now, but I see no reason to punish the wife for it. I’m sure after all these years there is nothing you could show-and-tell the woman that she isn’t already aware of – except that you, a friend, betrayed her. Leave her alone. If you want confirmation of your suspicions, take it up with your lover.

not comfortable in, or should I wear pants and give up all hope of making friends? – Hung Up in Houston Dear Hung Up: Start by wearing skirts for the first week or so and let the girls get to know you. See if what your sister said is true. After that, make up your own mind.

Dear Abby: I’m entering high school. The one I’m transferring to is K-12, and my younger sister already goes there. She warned me that all the girls wear skirts and wearing pants is, basically, social suicide. The problem is, I don’t like skirts. I never have. Should I go with the flow and wear something I’m

Dear Abby is written by Abigail Van Buren, also known as Jeanne Phillips, and was founded by her mother, Pauline Phillips. Write Dear Abby at or P.O. Box 69440, Los Angeles, CA 90069.

Actor Keanu Reeves is 49. International Boxing Hall of Famer Lennox Lewis is 48. Actress Salma Hayek is 47. Actor Michael Lombardi is 39.

Actress Tiffany Hines is 36. Actor Jonathan Kite is 34. Actress Allison Miller is 28. Rock musician Spencer Smith (Panic! at the Disco) is 26.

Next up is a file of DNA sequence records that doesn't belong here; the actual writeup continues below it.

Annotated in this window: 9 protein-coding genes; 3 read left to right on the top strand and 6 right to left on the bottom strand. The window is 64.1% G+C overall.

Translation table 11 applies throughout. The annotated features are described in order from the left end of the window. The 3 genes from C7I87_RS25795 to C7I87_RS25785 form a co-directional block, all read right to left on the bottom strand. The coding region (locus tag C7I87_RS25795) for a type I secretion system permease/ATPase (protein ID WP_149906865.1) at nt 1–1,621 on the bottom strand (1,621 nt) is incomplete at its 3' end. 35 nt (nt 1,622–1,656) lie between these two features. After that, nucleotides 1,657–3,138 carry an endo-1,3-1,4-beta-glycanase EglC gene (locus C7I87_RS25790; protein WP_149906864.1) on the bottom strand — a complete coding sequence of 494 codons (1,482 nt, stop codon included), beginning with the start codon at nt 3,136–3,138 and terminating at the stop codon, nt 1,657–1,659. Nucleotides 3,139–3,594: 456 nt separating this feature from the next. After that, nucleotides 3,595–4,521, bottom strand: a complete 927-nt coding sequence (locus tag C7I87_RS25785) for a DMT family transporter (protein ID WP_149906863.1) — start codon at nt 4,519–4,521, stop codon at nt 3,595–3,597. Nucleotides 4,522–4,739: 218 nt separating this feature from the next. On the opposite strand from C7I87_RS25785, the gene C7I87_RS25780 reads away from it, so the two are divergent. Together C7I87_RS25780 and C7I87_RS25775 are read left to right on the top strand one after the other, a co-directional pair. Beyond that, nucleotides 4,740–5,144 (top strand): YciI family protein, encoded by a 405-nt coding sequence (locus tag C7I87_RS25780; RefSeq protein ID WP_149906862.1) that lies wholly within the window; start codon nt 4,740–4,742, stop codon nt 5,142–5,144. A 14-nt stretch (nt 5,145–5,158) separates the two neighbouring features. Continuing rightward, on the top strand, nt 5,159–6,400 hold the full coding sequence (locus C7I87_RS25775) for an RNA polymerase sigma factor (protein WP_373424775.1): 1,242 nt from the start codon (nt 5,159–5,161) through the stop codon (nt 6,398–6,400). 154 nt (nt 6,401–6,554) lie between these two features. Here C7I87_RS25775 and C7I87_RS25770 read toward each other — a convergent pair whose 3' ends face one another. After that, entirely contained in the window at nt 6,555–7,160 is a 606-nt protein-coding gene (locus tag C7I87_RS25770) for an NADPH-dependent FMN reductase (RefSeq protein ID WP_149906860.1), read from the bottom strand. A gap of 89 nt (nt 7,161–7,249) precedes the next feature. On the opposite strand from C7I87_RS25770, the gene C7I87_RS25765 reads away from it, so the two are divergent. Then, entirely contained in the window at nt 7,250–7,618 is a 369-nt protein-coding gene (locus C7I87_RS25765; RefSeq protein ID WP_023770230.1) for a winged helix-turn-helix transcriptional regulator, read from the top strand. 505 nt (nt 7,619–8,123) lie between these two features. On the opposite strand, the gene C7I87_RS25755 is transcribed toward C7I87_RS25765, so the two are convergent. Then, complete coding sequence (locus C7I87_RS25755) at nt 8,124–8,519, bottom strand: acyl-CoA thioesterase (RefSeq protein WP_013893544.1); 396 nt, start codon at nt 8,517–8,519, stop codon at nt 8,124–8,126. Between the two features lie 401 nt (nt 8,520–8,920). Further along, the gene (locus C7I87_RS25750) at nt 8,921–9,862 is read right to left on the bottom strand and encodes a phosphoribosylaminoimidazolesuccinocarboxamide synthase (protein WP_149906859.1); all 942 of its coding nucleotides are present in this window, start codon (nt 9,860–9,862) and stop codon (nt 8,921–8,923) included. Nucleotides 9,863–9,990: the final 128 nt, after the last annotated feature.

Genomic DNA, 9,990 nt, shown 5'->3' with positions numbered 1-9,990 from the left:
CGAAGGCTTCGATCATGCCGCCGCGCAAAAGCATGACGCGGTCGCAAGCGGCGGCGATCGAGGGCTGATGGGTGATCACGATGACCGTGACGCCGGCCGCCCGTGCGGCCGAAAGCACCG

| ASTROLOGY | A baby born today has a Sun in Virgo and a Moon in Leo all day. Happy birthday for Monday, Sept. 2, 2013: This year you have more drive and energy than usual. You have what it takes to hit a home run! Sometimes you are a bit reticent to share your thoughts and feelings because of the JACQUELINE responses you have received BIGAR in the past. Take some risks. If you are single, make a point to get to know someone well before even thinking about committing. If you are attached, both of you need to devote more one-on-one time to the relationship. Leo can be demanding. The stars show the kind of day you’ll have: 5 dynamic, 4 positive, 3 average, 2 so-so, 1 difficult ARIES (March 21-April 19) HHHH You’ll seem nearly unstoppable, but you might have a difficult moment when an associate challenges you. Don’t take it personally – just respond appropriately. You could be tired of this person, but getting irritated won’t help. Take a deep breath. Tonight: Go with the unexpected. TAURUS (April 20-May 20) HHH Know when to pull back and say when enough is enough. You might be dealing with a difficult person, and you’ll need to get the situation under control. Once you stop trying, you could gain an insight as to what is going on. Tonight: At a lastminute Labor Day happening. GEMINI (May 21-June 20) HHHHH You have many opinions and ideas. Someone might let you know that he or she has had more than his or her fill of information; not everyone is interested in the same topics you are. Unexpected news from a friend could put you on a new path. Tonight: Hang out with pals. CANCER (June 21-July 22) HHHH The need to express yourself is crucial to your wellbeing. A child or new friend might come off as being rather testy. Look the other way, and understand that this has more to do with the other party than with you. Tonight: Buy a coveted item that you have been wanting. LEO (July 23-Aug. 22) HHHH Listen to news more openly, and don’t get bogged down in a family member’s tale of woe. This person has been a downer lately. The unexpected draws positive results because of your optimism. You have a unique quality that is contagious. Tonight: The world is your oyster. VIRGO (Aug. 23-Sept. 22) HHH Assume a low profile, and you could have the good fortune of avoiding a difficult situation. You might have been feeling a little down as of late, but know that it is only a passing mood. You will want to withdraw and handle a personal matter. Tonight: Togetherness works. LIBRA (Sept. 23-Oct. 22) HHHH A meeting will allow you to see the pros and cons of a situation. You are responsible for your own choices, but the right